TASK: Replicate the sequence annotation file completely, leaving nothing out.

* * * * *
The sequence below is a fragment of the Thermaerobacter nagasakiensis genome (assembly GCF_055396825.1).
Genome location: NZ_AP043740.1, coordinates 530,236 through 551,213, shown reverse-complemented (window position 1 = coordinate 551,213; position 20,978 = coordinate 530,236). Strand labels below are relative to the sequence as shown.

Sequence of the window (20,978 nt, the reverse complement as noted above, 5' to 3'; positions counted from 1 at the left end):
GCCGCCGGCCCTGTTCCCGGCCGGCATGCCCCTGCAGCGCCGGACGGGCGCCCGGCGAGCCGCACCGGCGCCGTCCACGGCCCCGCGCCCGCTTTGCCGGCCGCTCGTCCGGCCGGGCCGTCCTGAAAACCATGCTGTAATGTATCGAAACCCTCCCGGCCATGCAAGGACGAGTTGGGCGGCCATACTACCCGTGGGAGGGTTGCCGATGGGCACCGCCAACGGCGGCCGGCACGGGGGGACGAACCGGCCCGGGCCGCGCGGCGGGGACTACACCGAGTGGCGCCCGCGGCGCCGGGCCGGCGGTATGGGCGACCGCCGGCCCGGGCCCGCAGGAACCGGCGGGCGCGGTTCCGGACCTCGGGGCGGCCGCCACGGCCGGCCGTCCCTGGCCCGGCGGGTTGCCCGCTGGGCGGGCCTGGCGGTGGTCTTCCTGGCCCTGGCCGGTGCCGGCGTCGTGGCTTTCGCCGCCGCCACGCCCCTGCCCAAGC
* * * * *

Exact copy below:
The sequence below is a fragment of the Thermaerobacter nagasakiensis genome (assembly GCF_055396825.1).
Genome location: NZ_AP043740.1, coordinates 530,236 through 551,213, shown reverse-complemented (window position 1 = coordinate 551,213; position 20,978 = coordinate 530,236). Strand labels below are relative to the sequence as shown.

Sequence of the window (20,978 nt, the reverse complement as noted above, 5' to 3'; positions counted from 1 at the left end):
GCCGCCGGCCCTGTTCCCGGCCGGCATGCCCCTGCAGCGCCGGACGGGCGCCCGGCGAGCCGCACCGGCGCCGTCCACGGCCCCGCGCCCGCTTTGCCGGCCGCTCGTCCGGCCGGGCCGTCCTGAAAACCATGCTGTAATGTATCGAAACCCTCCCGGCCATGCAAGGACGAGTTGGGCGGCCATACTACCCGTGGGAGGGTTGCCGATGGGCACCGCCAACGGCGGCCGGCACGGGGGGACGAACCGGCCCGGGCCGCGCGGCGGGGACTACACCGAGTGGCGCCCGCGGCGCCGGGCCGGCGGTATGGGCGACCGCCGGCCCGGGCCCGCAGGAACCGGCGGGCGCGGTTCCGGACCTCGGGGCGGCCGCCACGGCCGGCCGTCCCTGGCCCGGCGGGTTGCCCGCTGGGCGGGCCTGGCGGTGGTCTTCCTGGCCCTGGCCGGTGCCGGCGTCGTGGCTTTCGCCGCCGCCACGCCCCTGCCCAAGC